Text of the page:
Friday, February 25, 2011

Live: From the scene of breaking news

It isn’t just video that The Oakland Press has jumped into during the past year, but live video coverage too.
After all, does it get more “Digital First” than that?
We’ve done live coverage for a variety of different things — elections, large events, press conferences, etc. My favorite use of live coverage is breaking news, though.
House fire on Feb. 23 in Pontiac
Opportunities for live video coverage of breaking news may be scarce — it is, after all, dependent on there being breaking news that’s local and lends itself to video.
Fires provide such an opportunity and twice in recent months we’ve been able to go live from the scene of an active fire.
On Wednesday, we were alerted to a fire in Pontiac by our Executive Assistant, Vicki Arsenault, who happened to drive past a five-unit apartment building in flames on her way back from lunch.

Sidenote: Way to go Vicki!
Check out this video shot by Vicki. Keep in mind that as our Executive Assistant, she takes care of payroll and all sorts of bookkeeping tasks for the newsroom. Creating content has never been a part of her job description, but that didn’t stop her from shooting video on Wednesday.
In fact, after seeing our little Flipcams in action, Vicki was inspired to get one of her own. Her 15-year anniversary at the company came around earlier this year and, from the catalog provided to employees to select an anniversary gift, she chose the RCA version of the Flipcam.
And on Wednesday, she shot breaking news with it. It’s some of the best footage we have of a working fire, I think. She happened to be driving by just as the firefighters were arriving on scene, capturing video of smoke billowing out of the building at an alarming pace while firefighters ran through the snow to get to the house.

After that ...
You can hear Vicki on the phone with the office during the video she shot. Her calls led us to send out livestream specialist Kyle Duda with cops reporter Dave Phillips. They were on the scene for quite a while shooting video. The video you see now is an edited version (shortened) featuring an interview from Battalion Chief Brad Riggs.
Read the full story and check out both videos, Fire damages Pontiac home

How we do it
It’s in these situations that for as fast as technology changes, it’s just not fast enough.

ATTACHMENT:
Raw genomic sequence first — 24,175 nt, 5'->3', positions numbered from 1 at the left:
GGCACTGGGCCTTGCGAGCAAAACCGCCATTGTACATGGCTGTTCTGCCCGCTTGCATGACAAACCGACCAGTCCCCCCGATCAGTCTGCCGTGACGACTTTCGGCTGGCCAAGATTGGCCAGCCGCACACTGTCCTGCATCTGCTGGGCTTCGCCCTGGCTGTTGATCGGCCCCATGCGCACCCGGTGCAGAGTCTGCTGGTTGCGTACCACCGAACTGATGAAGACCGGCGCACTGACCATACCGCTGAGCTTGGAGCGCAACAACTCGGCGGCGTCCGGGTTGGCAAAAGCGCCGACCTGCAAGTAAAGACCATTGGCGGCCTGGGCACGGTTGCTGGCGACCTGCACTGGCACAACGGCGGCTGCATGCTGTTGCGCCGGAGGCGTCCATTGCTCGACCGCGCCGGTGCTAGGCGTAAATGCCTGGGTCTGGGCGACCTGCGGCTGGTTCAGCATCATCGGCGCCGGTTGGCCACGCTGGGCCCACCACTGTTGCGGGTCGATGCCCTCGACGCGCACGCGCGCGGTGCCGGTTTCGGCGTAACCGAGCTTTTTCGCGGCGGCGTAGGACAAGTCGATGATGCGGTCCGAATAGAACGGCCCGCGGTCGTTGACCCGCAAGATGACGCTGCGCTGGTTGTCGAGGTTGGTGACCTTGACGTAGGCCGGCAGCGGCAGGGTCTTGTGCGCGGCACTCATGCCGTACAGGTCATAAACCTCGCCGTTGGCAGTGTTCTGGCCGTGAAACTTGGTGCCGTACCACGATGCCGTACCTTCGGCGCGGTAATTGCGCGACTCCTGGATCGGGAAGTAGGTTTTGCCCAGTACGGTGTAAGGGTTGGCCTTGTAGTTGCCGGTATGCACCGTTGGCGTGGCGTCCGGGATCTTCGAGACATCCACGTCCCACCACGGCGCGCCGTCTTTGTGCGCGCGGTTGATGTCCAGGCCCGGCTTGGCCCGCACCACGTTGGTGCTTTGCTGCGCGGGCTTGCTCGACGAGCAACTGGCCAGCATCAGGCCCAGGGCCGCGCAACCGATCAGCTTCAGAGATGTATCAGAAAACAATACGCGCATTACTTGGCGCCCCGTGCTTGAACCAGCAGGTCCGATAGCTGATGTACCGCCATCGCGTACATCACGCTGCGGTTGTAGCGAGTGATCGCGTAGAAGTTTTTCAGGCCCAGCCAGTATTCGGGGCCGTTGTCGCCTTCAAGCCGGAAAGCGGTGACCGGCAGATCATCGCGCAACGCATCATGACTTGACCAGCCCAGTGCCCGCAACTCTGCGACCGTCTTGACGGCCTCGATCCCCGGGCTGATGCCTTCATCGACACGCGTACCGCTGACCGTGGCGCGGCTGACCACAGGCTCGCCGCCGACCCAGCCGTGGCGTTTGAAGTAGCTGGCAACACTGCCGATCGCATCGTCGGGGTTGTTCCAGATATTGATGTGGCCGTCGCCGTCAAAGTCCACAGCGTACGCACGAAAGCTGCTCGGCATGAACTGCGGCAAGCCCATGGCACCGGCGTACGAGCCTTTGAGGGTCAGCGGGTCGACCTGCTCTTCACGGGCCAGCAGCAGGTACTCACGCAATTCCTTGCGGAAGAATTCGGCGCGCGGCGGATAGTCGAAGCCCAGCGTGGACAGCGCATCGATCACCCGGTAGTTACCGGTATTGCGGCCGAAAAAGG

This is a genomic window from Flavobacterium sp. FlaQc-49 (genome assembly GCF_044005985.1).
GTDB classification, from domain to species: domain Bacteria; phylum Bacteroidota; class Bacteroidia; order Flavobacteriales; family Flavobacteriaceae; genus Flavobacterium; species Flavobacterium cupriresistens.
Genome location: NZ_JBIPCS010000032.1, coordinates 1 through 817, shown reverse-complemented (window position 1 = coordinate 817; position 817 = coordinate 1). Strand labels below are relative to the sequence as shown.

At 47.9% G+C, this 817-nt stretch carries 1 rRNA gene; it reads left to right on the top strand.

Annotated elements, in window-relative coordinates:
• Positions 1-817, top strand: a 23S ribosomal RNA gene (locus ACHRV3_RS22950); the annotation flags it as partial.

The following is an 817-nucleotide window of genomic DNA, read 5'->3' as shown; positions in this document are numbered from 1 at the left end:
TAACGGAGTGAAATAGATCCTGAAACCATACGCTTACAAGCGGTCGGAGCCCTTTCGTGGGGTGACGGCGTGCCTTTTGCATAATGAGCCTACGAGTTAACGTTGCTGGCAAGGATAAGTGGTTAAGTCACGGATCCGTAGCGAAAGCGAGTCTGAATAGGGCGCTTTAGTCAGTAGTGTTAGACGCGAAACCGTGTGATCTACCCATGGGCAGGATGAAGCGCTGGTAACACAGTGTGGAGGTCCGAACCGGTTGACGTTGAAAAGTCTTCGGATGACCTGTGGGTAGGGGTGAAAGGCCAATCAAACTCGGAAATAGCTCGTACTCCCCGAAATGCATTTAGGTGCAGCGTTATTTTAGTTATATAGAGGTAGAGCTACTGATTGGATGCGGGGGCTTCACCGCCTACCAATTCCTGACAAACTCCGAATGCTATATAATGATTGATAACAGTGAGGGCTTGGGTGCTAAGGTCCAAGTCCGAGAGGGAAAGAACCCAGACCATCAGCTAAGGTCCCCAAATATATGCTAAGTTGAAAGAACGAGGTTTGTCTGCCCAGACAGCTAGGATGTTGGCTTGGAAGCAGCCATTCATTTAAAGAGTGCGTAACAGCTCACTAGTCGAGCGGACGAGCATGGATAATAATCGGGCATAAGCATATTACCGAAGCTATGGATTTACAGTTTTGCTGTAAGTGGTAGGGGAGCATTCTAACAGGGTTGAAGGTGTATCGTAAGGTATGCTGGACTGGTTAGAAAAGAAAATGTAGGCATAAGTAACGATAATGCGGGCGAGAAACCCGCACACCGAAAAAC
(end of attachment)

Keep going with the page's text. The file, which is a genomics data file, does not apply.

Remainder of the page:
Kyle manages carrying both a laptop and our Sony camera in order to make livestreams like this possible.
“It’s not ideal,” Kyle says of juggling both pieces of equipment.
Could we use the iPhone and have more freedom? Sure. But fires get noisy — think, lots of sirens — and the audio (remember folks, good audio is the single most important thing about video) would not be very good with the iPhone.
By using the Sony camera with a laptop, we can have the reporter carry a microphone that’s connected to the camera. It makes all the difference in the world in terms of capturing good audio.
Our message to the world of technology makers? We want a smartphone that has an input for a microphone, and while you’re at it, put a little spot for a tripod on there too. It’d make our life — and especially Kyle’s — a whole lot easier.

Earlier this year
The thing with shooting breaking news is, you really can’t predict what you’re going to get.
Fire in White Lake Twp. in December
In December, our first foray into covering breaking news turned into one of the most riveting pieces of coverage I’ve ever seen (White Lake man loses home, dog in morning blaze). Most of us in the office were absolutely glued to the coverage, astonished at what we were seeing unfold live on our computers.
It was a call about multiple fires taking place in White Lake Township. Kyle, Reporter Carol Hopkins and Photographer Vaughn Gurganian went out to the scene. When they arrived, the fire turned out to be just one fire ravaging a mobile home.
Firefighters were still working to put the fire out. What happened next, though, was the heartbreaking part — suddenly, Carol is interviewing the man who owns the home. He recounts leaving his house for just a few minutes to run to the store and you can see the shock on his face as he looks back at the smoldering trailer. And then he tells the camera that his dog didn’t make it out of the fire.
You could hear staffers gasp across the newsroom. We were all sad for this man.
Almost 80 people tuned in to watch that coverage while it was happening. I feel pretty confident in saying that in terms of being moved by something, watching that unfold live was more moving than any after-the-fact article or video could have been.

Again with the audio
In my last post, I talked about the importance of audio while shooting video. The December fire provides a case-and-point.
For the first 10 minutes of the livestream, we had no audio. Viewers noticed and complained. We called Kyle and were able to let him know there was an issue, so luckily, we got it fixed and it all worked out. But take note — audio is important!

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